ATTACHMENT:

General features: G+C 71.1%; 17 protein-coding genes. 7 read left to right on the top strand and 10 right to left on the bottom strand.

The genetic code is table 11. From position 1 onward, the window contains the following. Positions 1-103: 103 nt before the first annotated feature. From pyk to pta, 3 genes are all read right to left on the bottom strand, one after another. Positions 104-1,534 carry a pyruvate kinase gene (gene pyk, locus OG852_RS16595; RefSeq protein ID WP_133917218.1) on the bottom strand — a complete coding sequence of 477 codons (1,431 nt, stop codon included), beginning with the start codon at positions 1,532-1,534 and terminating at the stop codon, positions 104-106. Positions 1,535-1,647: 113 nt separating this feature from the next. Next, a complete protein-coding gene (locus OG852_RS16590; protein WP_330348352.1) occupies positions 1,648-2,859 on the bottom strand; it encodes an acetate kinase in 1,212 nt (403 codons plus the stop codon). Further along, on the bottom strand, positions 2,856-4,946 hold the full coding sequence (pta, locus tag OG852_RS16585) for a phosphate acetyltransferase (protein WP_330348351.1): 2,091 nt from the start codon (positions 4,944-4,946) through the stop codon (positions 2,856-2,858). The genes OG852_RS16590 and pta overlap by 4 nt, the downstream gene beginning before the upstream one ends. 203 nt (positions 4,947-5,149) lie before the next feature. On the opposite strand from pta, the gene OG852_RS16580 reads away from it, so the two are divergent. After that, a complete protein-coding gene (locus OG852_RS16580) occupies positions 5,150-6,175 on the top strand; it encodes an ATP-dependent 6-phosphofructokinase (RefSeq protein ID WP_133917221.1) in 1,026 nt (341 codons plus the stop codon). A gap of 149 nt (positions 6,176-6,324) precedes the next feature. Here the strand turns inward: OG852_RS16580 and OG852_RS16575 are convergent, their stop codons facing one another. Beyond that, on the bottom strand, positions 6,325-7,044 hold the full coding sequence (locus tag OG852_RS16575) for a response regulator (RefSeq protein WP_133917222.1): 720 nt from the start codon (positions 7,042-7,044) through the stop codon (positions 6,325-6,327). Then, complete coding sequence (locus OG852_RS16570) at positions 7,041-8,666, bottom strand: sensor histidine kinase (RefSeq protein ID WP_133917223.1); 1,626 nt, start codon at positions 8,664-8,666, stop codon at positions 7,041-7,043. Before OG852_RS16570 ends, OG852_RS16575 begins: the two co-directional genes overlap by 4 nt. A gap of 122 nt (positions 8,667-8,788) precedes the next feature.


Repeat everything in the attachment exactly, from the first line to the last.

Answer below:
General features: G+C 71.1%; 17 protein-coding genes. 7 read left to right on the top strand and 10 right to left on the bottom strand.

The genetic code is table 11. From position 1 onward, the window contains the following. Positions 1-103: 103 nt before the first annotated feature. From pyk to pta, 3 genes are all read right to left on the bottom strand, one after another. Positions 104-1,534 carry a pyruvate kinase gene (gene pyk, locus OG852_RS16595; RefSeq protein ID WP_133917218.1) on the bottom strand — a complete coding sequence of 477 codons (1,431 nt, stop codon included), beginning with the start codon at positions 1,532-1,534 and terminating at the stop codon, positions 104-106. Positions 1,535-1,647: 113 nt separating this feature from the next. Next, a complete protein-coding gene (locus OG852_RS16590; protein WP_330348352.1) occupies positions 1,648-2,859 on the bottom strand; it encodes an acetate kinase in 1,212 nt (403 codons plus the stop codon). Further along, on the bottom strand, positions 2,856-4,946 hold the full coding sequence (pta, locus tag OG852_RS16585) for a phosphate acetyltransferase (protein WP_330348351.1): 2,091 nt from the start codon (positions 4,944-4,946) through the stop codon (positions 2,856-2,858). The genes OG852_RS16590 and pta overlap by 4 nt, the downstream gene beginning before the upstream one ends. 203 nt (positions 4,947-5,149) lie before the next feature. On the opposite strand from pta, the gene OG852_RS16580 reads away from it, so the two are divergent. After that, a complete protein-coding gene (locus OG852_RS16580) occupies positions 5,150-6,175 on the top strand; it encodes an ATP-dependent 6-phosphofructokinase (RefSeq protein ID WP_133917221.1) in 1,026 nt (341 codons plus the stop codon). A gap of 149 nt (positions 6,176-6,324) precedes the next feature. Here the strand turns inward: OG852_RS16580 and OG852_RS16575 are convergent, their stop codons facing one another. Beyond that, on the bottom strand, positions 6,325-7,044 hold the full coding sequence (locus tag OG852_RS16575) for a response regulator (RefSeq protein WP_133917222.1): 720 nt from the start codon (positions 7,042-7,044) through the stop codon (positions 6,325-6,327). Then, complete coding sequence (locus OG852_RS16570) at positions 7,041-8,666, bottom strand: sensor histidine kinase (RefSeq protein ID WP_133917223.1); 1,626 nt, start codon at positions 8,664-8,666, stop codon at positions 7,041-7,043. Before OG852_RS16570 ends, OG852_RS16575 begins: the two co-directional genes overlap by 4 nt. A gap of 122 nt (positions 8,667-8,788) precedes the next feature.